On April 29, 2010, SEC Commissioner Luis A. Aguilar gave a speech at the Investment Adviser Association Annual Conference in Chicago, Illinois. Commissioner Aguilar’s remarks were directed at financial regulatory reform. In particular, Commissioner Aguilar addressed the need for all providers of investment advice to be subject to a fiduciary duty.
Aguilar looked back to a congressionally mandated report conducted by the SEC of investment companies, investment counsel, and investment advisory services after the enactment of the Investment Advisers Act of 1940. The report stressed that a significant problem in the industry was the existence, either consciously or, more likely, unconsciously, of a prejudice by advisers in favor of their own financial interests.
Aguilar then asked that his audience flash forward from the 1930s to the events of the last two years. He noted that an array of examples comes to mind demonstrating the role that advice tainted by conflicts of interest played in harming investors and harming market integrity. Tainted advice led investors to invest billions of dollars in auction rate securities because brokers told them they were safe investments. Conflicts of interest at credit rating agencies contributed to AAA ratings on products that turned out to be worthless. Clearly, Aguilar noted, the concerns giving rise to the Advisers Act are even more relevant today. In Aguilar’s words: “We need to restore the clear and strong rules that protect investors and, more than ever, we need to ensure that investment advice is disinterested.”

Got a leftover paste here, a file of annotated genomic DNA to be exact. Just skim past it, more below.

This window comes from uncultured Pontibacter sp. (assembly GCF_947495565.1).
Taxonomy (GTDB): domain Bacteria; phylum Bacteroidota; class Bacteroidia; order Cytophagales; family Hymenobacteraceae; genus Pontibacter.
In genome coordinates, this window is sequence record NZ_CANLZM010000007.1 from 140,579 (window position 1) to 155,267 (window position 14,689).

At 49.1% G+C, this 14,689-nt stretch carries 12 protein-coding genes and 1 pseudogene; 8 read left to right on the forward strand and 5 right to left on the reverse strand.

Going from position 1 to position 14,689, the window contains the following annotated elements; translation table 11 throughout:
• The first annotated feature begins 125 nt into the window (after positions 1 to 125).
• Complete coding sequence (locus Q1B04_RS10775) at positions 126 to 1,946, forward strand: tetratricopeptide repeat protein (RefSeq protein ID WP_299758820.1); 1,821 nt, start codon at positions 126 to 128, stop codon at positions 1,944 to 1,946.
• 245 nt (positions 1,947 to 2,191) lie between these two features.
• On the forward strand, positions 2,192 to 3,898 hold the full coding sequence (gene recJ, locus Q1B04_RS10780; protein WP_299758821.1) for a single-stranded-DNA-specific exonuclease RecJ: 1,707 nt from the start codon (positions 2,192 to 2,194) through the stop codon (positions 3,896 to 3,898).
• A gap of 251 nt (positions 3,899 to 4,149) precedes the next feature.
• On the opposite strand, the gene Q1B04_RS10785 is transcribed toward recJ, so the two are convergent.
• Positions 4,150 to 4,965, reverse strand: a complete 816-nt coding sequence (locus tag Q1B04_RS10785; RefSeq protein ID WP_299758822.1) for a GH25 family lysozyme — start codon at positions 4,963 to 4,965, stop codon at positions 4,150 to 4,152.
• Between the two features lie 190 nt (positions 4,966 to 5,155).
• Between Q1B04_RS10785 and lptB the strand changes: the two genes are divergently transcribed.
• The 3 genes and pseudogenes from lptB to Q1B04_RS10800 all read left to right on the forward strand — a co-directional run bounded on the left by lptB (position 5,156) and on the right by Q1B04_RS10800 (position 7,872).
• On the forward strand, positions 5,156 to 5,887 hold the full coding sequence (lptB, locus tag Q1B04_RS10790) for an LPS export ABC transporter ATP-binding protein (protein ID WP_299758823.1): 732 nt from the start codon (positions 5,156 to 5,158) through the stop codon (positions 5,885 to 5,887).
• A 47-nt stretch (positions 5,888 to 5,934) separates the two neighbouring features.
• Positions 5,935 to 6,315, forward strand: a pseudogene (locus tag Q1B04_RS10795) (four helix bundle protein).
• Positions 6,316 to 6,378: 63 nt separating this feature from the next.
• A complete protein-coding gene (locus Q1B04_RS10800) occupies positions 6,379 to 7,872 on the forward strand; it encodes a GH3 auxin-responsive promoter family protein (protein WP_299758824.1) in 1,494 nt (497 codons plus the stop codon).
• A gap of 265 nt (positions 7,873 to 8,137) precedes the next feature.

Aguilar noted that the extension of the fiduciary duty to broker-dealers who provide investment advice is the ultimate investor protection issue — because the harm to investors is real if broker-dealers giving advice are not held to the fiduciary standard and fail to put their client's interests before their own. Aguilar noted that if someone is giving investment advice to an investor, regardless of the title on the business card, that person should always be bound to do so in the best interests of the client. While the scope of service may vary between clients, the standards of loyalty and care in providing that service should not.
Aguilar noted that because broker-dealers are not fiduciaries, investors are not required to be informed of possible conflicts that may affect the advice they receive. For example, investors may not be told that the representative sitting across from them may receive undisclosed compensation from the investment option he or she just recommended. Aguilar stated that since many broker-dealers aggressively market themselves as "financial advisers," investors have a difficult time distinguishing them from investment advisers. As a result of this confusion, Aguilar noted that investors will fail to understand that the broker-dealer, unlike an investment adviser, is not required to place their interests first.